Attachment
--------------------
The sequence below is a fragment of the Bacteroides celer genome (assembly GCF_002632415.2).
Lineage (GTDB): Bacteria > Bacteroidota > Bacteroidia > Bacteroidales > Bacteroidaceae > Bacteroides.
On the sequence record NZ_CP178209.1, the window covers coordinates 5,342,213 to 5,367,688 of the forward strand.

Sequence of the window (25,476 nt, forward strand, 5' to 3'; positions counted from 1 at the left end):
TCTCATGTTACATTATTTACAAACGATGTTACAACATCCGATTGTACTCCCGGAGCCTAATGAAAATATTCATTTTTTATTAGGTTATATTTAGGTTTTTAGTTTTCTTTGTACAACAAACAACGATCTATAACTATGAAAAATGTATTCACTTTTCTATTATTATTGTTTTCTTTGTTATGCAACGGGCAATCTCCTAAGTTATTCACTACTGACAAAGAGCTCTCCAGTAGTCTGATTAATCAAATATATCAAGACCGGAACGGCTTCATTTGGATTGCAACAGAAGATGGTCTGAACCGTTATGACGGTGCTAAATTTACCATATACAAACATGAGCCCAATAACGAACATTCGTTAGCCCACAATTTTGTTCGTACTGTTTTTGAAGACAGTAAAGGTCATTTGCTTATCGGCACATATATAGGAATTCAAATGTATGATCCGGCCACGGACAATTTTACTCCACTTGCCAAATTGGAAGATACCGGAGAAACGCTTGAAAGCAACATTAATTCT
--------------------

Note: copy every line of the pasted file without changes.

The sequence below is a fragment of the Bacteroides celer genome (assembly GCF_002632415.2).
Lineage (GTDB): Bacteria > Bacteroidota > Bacteroidia > Bacteroidales > Bacteroidaceae > Bacteroides.
On the sequence record NZ_CP178209.1, the window covers coordinates 5,342,213 to 5,367,688 of the forward strand.

Sequence of the window (25,476 nt, forward strand, 5' to 3'; positions counted from 1 at the left end):
TCTCATGTTACATTATTTACAAACGATGTTACAACATCCGATTGTACTCCCGGAGCCTAATGAAAATATTCATTTTTTATTAGGTTATATTTAGGTTTTTAGTTTTCTTTGTACAACAAACAACGATCTATAACTATGAAAAATGTATTCACTTTTCTATTATTATTGTTTTCTTTGTTATGCAACGGGCAATCTCCTAAGTTATTCACTACTGACAAAGAGCTCTCCAGTAGTCTGATTAATCAAATATATCAAGACCGGAACGGCTTCATTTGGATTGCAACAGAAGATGGTCTGAACCGTTATGACGGTGCTAAATTTACCATATACAAACATGAGCCCAATAACGAACATTCGTTAGCCCACAATTTTGTTCGTACTGTTTTTGAAGACAGTAAAGGTCATTTGCTTATCGGCACATATATAGGAATTCAAATGTATGATCCGGCCACGGACAATTTTACTCCACTTGCCAAATTGGAAGATACCGGAGAAACGCTTGAAAGCAACATTAATTCT